The image on the LCD monitor on the camera, and in subsequent photographs I took, was smeared, blurred, washed-out, and tinted pinkish-red. Other times, I noted a warped, noisy, false-color image, then the LCD monitor would go dark on me.
I was ready to toss the camera and buy a new one, but in a last bid attempt to save money and salvage what I had, on Friday, August 20, 2010, I called Canon, and from a conversation I had with Canon representative Mike, in Chesapeake, Virginia, he told me the following (and I paraphrase):
This particular camera has a service notice, for an issue with an image sensor, a CCD, charge-coupled device. That sensor can fail. What I need to do is send the camera to Canon, and they will repair it for free. I need to give Mike my information, and get a case created for me. Before I send the camera in, remove the battery, memory card, and strap from the device. Wrap camera in bubble wrap, and put in a cardboard box. Mike will send 2 emails to you, the first has instructions on what to do and where to send it to, along with an evaluation form that I print out and put inside the box, and the 2nd email will come from UPS, with a free shipping label, prepaid and insured. Once the camera is received, it will take 2 to 3 days for the Canon technicians to check in the camera and evaluate it; they will send me an email with a repair order and status, and then 5 to 7 days to repair and return to you. Return shipping is via Fedex, and I will need to sign for it. The advisory for this service notice went out in 2007, but you weren't registered, so you didn't receive the noticeLo and behold, on Thursday, September 9, 2010, I received a repaired Canon S400 camera, which has been working for me just fine since then. I thought it was worth mentioning that, other than the inconvenience of my not having the camera during the time it was in transit, being repaired, and shipped back to me, the whole repair process cost me nothing, and even the shipping was completely paid for by Canon. I've come to find that the problem I encountered was common to many digital cameras from many brands that contained a particular Sony-made part:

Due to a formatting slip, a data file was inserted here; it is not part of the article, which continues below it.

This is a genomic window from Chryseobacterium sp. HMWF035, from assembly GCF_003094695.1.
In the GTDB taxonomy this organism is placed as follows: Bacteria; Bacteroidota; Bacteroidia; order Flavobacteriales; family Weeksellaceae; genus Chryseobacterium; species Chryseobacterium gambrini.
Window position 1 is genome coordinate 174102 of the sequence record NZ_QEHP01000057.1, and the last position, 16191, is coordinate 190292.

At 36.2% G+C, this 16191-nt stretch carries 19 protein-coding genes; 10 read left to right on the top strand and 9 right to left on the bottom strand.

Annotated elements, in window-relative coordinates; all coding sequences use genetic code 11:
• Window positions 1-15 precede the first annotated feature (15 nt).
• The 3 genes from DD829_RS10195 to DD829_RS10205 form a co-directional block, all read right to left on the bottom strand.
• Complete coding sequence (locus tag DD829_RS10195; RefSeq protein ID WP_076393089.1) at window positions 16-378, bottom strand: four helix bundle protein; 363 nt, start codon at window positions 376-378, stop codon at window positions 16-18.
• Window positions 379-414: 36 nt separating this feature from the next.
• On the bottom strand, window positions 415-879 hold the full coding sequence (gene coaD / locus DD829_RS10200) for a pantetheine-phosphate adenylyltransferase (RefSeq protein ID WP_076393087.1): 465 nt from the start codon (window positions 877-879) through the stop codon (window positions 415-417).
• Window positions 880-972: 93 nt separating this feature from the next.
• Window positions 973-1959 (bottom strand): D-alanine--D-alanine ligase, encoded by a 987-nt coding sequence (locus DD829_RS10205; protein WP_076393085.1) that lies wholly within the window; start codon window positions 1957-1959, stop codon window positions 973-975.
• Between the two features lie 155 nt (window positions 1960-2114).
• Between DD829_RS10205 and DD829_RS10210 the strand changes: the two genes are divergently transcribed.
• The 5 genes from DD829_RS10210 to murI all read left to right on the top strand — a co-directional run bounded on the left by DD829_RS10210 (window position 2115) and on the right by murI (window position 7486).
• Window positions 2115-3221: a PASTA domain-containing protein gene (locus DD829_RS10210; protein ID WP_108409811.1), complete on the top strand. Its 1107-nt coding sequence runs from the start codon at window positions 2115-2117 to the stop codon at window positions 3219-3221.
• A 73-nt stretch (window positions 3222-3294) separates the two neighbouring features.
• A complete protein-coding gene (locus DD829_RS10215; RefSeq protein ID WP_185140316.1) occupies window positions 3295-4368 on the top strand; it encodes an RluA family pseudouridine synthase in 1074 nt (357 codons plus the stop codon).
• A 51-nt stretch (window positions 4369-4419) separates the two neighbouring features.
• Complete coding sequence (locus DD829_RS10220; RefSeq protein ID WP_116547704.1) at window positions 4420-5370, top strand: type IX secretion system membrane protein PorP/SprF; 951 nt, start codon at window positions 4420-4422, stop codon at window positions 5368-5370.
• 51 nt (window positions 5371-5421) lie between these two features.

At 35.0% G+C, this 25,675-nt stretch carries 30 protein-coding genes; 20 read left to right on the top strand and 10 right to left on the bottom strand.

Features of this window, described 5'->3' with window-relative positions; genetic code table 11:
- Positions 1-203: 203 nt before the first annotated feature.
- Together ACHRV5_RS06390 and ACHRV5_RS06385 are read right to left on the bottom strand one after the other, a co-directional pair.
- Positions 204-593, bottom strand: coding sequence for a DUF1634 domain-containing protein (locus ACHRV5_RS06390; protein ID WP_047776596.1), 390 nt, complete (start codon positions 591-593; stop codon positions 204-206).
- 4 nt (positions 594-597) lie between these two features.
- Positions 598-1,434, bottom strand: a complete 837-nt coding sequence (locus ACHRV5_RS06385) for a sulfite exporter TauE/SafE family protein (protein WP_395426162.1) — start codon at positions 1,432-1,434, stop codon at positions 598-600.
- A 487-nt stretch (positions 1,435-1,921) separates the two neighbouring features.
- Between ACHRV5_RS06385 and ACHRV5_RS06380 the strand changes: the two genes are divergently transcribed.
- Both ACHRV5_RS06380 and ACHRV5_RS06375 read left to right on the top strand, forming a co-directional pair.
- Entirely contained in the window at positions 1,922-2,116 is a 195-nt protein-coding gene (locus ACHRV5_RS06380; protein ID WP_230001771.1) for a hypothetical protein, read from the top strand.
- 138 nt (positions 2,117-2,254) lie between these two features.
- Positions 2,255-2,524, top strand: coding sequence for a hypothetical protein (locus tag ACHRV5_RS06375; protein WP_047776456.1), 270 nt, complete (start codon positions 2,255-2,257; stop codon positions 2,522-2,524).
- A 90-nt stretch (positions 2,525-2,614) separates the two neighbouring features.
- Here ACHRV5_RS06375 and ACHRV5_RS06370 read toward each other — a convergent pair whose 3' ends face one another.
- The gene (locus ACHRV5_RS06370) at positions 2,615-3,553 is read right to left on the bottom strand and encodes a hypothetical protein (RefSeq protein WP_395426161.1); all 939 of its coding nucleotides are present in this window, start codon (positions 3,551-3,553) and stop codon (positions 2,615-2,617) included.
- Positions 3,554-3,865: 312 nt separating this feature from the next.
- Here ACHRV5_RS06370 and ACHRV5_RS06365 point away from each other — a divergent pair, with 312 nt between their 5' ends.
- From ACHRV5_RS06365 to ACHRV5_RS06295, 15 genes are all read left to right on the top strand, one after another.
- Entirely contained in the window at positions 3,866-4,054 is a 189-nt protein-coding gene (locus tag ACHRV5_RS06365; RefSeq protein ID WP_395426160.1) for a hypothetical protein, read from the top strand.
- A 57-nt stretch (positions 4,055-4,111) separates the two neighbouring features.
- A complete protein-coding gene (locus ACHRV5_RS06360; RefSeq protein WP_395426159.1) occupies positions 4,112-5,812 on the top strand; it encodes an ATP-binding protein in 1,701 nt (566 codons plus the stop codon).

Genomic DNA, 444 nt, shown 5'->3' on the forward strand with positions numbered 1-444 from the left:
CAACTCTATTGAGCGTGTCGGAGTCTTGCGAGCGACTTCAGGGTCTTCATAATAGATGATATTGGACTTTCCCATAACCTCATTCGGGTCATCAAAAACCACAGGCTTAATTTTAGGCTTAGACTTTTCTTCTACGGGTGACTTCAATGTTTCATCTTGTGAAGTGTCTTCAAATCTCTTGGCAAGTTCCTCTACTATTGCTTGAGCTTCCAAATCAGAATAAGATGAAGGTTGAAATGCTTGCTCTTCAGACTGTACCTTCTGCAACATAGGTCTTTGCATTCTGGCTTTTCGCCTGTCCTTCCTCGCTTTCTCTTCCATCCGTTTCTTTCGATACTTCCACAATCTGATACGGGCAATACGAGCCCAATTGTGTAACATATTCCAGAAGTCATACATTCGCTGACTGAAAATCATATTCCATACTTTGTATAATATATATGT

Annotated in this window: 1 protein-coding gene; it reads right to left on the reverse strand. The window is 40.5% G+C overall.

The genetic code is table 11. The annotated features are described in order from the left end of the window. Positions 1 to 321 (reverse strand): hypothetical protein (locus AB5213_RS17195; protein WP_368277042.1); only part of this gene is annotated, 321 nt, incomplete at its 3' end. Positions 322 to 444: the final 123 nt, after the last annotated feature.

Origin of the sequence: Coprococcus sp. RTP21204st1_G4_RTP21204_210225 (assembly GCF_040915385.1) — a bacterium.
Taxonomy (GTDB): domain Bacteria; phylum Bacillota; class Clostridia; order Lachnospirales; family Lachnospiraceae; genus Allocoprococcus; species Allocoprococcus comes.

I've also come to find out that Canon is slowly phasing out the cameras they will repair, according to a timeline. So if you have a Canon Powershot S400, it looks like you may be out of luck: